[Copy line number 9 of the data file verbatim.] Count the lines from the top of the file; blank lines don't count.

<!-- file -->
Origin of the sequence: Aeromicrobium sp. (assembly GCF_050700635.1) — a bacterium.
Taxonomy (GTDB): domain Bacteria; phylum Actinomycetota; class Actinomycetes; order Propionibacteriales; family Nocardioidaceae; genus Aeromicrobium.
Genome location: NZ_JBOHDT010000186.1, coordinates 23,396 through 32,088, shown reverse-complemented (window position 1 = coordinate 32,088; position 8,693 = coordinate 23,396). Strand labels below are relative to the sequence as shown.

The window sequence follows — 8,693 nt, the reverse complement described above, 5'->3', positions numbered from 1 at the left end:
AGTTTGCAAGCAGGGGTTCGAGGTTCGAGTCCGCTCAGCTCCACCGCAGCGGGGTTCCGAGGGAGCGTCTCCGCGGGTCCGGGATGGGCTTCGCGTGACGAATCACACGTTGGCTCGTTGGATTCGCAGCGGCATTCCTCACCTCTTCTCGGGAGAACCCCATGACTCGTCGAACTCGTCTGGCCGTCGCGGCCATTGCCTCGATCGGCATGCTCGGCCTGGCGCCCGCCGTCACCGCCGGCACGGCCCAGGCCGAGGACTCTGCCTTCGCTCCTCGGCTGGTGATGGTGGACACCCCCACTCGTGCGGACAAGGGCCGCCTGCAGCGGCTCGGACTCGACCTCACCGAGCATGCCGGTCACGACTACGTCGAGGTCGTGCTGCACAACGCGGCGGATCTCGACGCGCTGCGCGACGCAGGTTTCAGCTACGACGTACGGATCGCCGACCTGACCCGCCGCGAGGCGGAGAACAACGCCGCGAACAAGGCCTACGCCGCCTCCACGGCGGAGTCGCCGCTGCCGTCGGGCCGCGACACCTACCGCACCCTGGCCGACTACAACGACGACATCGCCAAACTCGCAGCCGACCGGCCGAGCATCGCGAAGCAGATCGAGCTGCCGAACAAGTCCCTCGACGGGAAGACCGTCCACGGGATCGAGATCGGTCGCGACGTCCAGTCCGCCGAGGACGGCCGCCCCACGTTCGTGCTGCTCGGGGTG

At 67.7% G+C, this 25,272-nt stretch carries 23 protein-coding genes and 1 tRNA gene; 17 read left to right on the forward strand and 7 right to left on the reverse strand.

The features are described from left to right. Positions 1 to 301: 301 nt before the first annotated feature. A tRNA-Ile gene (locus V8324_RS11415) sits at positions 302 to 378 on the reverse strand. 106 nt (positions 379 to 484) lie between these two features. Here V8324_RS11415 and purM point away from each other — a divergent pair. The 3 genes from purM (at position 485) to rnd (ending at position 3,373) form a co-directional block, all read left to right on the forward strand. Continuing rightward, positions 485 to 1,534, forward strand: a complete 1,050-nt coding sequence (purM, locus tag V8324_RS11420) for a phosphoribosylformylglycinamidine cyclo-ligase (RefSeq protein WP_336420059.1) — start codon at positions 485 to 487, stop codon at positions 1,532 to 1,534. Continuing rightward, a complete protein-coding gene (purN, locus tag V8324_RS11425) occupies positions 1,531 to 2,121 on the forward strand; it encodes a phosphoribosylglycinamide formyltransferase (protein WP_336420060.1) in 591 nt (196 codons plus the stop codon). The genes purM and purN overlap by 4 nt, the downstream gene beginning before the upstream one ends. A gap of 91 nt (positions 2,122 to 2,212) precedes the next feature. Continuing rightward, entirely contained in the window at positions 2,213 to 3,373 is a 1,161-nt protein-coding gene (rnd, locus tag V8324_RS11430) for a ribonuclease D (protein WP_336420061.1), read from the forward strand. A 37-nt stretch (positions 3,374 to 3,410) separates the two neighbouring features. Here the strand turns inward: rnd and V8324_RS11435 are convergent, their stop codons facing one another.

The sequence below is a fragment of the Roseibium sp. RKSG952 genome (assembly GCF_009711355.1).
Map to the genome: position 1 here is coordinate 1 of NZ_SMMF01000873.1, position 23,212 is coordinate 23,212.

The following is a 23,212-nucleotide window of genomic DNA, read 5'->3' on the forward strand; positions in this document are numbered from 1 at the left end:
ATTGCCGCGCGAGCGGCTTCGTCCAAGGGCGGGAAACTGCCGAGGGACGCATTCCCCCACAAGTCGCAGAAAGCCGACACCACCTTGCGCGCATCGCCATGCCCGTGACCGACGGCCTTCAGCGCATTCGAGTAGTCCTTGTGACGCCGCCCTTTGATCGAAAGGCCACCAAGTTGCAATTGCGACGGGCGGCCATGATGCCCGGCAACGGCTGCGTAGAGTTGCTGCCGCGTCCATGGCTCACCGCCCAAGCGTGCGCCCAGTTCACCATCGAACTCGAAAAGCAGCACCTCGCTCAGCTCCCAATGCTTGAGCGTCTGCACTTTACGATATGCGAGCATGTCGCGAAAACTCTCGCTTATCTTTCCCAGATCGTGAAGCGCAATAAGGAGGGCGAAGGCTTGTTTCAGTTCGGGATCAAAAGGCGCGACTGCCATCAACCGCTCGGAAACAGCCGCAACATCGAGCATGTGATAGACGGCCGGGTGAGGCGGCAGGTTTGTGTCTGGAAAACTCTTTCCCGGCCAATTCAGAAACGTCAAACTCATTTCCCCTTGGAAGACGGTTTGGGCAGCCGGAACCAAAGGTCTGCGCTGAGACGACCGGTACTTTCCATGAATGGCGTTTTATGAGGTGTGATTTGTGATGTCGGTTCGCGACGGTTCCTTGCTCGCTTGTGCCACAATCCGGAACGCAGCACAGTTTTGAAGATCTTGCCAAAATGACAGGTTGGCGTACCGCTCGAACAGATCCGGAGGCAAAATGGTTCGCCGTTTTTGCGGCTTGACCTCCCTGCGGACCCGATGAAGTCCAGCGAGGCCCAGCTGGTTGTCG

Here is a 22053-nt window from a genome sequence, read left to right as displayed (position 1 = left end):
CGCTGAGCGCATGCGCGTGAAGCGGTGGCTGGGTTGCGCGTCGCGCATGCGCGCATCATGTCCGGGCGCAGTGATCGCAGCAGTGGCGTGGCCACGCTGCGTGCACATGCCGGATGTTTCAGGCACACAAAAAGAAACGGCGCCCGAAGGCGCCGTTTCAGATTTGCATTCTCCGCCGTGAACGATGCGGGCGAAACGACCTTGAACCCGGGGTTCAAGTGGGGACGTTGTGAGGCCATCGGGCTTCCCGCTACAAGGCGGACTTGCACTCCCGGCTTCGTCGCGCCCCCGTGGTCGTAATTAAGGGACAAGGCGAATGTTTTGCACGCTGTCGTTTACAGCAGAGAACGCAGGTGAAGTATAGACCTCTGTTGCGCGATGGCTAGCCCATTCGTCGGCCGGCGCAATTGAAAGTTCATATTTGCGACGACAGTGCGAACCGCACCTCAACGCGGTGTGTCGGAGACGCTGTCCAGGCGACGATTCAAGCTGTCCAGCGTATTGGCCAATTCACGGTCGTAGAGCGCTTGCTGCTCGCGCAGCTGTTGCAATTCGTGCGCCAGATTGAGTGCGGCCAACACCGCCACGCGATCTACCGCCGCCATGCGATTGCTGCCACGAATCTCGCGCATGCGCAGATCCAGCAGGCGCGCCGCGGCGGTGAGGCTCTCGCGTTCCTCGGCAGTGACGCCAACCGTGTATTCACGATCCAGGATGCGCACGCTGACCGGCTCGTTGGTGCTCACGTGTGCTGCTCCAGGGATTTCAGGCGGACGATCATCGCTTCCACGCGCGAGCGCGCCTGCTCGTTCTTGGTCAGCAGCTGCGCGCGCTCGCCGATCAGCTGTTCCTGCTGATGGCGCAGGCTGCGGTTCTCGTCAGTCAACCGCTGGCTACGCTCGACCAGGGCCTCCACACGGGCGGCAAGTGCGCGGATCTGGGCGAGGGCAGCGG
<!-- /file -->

Map to the genome: position 1 here is coordinate 1 of NZ_SMMF01000873.1, position 23,212 is coordinate 23,212.